Liverpool Street station first opened to passengers on 2 February 1874, although it wasn't completely finished and opened until the following year. It's been revamped and extended in its time, to accommodate the increasing number of people using it. In the 2015-2016 year it was the UK's third busiest National Rail station, which'll come as no surprise to those who battle through its concourse every rush hour.
1. It replaced Bishopsgate station
Bishopsgate station doesn't exist today, but it previously stood close to the site where Shoreditch High Street station now is. It closed as a passenger station in 1875 but remained in use as a freight terminal until 1964, when a fire destroyed it.
When Great Eastern Railway took over the Eastern Counties Railway in 1862, it saw an increase in passenger numbers. Bishopsgate station wasn't big enough, so GER began operating out of Fenchurch Street station too, but eventually that was too small, so it built a bigger station — Liverpool Street station. Its location in the City of London was chosen in the hope that it would attract commuters as passengers. It's fair to say this was correct.
2. It was Bedlam
During a busy rush hour, when trains are cancelled and no-one's getting anywhere, it's not uncommon to hear the station described as 'Bedlam'. Oddly, that's not far off the mark.
These day, Bethlem Royal Hospital — from which the use of 'Bedlam' to describe madness derives — is a mental health hospital (and excellent museum) in Beckenham. But the hospital's history can be traced back to 1247, when it was founded on the site where Liverpool Street station now stands. Back then, it was known as the Priory of St Mary of Bethlehem, and has been through several incarnations and locations before ending up at its current site. There's a plaque at the station today to commemorate this.
3. It's twinned with Amsterdam
Amsterdam Centraal station, to be precise. The twinning happened in 1993 to mark the fact that the stations bookmark the Dutchflyer Rail and Sail service, where passengers can take a train to Harwich and a ferry to Holland.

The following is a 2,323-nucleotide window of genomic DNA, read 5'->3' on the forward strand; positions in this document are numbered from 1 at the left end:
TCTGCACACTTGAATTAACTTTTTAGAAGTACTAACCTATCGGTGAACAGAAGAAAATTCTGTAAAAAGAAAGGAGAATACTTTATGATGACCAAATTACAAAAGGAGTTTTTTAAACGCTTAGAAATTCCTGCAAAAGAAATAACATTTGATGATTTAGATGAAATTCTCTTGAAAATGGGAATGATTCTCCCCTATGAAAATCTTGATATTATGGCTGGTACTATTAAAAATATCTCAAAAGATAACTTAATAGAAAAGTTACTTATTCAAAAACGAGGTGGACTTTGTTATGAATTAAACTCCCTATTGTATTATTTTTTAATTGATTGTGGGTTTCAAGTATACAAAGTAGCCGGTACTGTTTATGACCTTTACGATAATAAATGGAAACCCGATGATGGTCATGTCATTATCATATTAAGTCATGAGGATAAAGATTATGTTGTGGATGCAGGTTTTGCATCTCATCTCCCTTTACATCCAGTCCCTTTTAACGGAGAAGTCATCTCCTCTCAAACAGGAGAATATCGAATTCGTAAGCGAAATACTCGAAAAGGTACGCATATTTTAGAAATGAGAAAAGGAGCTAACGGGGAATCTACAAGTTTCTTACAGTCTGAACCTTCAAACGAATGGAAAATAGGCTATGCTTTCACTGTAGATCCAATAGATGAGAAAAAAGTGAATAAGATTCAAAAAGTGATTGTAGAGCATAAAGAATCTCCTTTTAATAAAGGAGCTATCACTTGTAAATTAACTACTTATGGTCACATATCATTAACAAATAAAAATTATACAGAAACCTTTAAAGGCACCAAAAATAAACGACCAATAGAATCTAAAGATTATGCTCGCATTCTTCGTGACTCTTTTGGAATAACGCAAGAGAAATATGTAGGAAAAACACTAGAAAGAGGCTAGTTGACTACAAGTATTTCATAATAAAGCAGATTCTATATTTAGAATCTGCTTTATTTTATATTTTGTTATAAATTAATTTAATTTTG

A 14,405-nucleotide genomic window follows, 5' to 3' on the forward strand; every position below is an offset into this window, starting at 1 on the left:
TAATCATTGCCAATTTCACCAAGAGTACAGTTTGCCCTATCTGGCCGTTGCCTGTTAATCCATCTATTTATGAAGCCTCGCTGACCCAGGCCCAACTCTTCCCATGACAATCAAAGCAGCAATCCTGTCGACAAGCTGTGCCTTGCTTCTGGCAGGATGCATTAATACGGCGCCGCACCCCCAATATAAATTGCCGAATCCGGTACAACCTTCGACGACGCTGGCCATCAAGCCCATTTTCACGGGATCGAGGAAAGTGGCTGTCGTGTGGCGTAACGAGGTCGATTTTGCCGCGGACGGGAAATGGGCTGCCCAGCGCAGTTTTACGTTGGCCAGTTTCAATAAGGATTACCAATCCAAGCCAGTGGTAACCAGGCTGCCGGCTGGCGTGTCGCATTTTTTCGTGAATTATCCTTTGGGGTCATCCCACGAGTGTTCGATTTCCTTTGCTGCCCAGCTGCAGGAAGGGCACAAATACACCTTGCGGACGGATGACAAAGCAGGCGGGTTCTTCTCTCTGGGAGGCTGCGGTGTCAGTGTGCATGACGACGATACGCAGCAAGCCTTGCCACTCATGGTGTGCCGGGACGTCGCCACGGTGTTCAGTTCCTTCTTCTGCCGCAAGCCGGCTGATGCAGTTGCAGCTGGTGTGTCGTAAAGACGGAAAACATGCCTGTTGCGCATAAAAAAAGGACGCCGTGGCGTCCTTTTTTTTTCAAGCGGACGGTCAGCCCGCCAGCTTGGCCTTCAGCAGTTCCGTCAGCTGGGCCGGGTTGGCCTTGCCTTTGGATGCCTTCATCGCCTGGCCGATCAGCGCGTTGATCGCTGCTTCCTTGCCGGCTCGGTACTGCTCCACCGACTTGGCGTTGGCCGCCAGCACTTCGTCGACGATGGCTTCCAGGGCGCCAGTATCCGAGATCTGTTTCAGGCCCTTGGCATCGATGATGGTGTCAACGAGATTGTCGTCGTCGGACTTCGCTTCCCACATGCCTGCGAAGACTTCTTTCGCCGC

4. Refugees arrived here
Ever noticed this statue of children at the Liverpool Street entrance to the station? Rather than being evacuees, such as the many British children who left London for safety during the war, they are refugees — foreign children arriving in London from abroad. Many were in danger from persecution from their governments in their own countries, and so fled or were sent to England for safety.
In 1938 and 1939, 10,000 Jewish children from Germany and Austria arrived in London via Liverpool Street station, having arrived in the UK via boat at Harwich. The statue — official name Kindertransport: The Arrival — was created Sculptor Frank Meisler, who himself was brought to London from Germany by Kindertransport. It was unveiled in 2006. Similar statues stand at stations in Hamburg, Hoek van Holland and Berlin.
5. Salvaging Harwich House
You've probably noticed the war memorial, but have you ever looked above it? There's a long stone Great Eastern Railway plaque. According to London Remembers, the stone was salvaged from Harwich House, which was demolished to make way for an extension to the station in the 1980s. If you've ever sat on a train crawling into Liverpool Street and wondered what the intricate stonework carvings under the railway arches are, here's your answer.
6. Fresh seawater baths
The hotel next to the station on Liverpool Street — known as the Great Eastern Hotel when it opened, now part of the Hyatt chain — was designed by Charles Barry Jr, son of the Charles Barry who designed the House of Parliament. Its opulence continued within; apparently guests were able to bathe in fresh seawater, which was transported to the hotel daily by rail.
7. Caffeine overload
The station complex has three branches of Starbucks, which some people might find excessive. If that's not enough caffeine for you, there's another branch on nearby Sun Street, one on Finsbury Square, and another on Brushfield Street, all within five minutes walk of the station. It's a fitting welcome to the bedlam that is the City of London.